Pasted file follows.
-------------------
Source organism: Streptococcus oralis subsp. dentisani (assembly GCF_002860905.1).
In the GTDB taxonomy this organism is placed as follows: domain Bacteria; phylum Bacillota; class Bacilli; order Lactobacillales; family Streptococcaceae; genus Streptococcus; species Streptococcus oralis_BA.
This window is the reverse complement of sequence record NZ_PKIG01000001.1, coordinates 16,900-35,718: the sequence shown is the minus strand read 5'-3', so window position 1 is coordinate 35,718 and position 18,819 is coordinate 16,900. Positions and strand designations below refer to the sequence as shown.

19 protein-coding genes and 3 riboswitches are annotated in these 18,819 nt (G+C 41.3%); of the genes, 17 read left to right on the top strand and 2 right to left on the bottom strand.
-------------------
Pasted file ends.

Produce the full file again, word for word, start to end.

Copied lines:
Source organism: Streptococcus oralis subsp. dentisani (assembly GCF_002860905.1).
In the GTDB taxonomy this organism is placed as follows: domain Bacteria; phylum Bacillota; class Bacilli; order Lactobacillales; family Streptococcaceae; genus Streptococcus; species Streptococcus oralis_BA.
This window is the reverse complement of sequence record NZ_PKIG01000001.1, coordinates 16,900-35,718: the sequence shown is the minus strand read 5'-3', so window position 1 is coordinate 35,718 and position 18,819 is coordinate 16,900. Positions and strand designations below refer to the sequence as shown.

19 protein-coding genes and 3 riboswitches are annotated in these 18,819 nt (G+C 41.3%); of the genes, 17 read left to right on the top strand and 2 right to left on the bottom strand.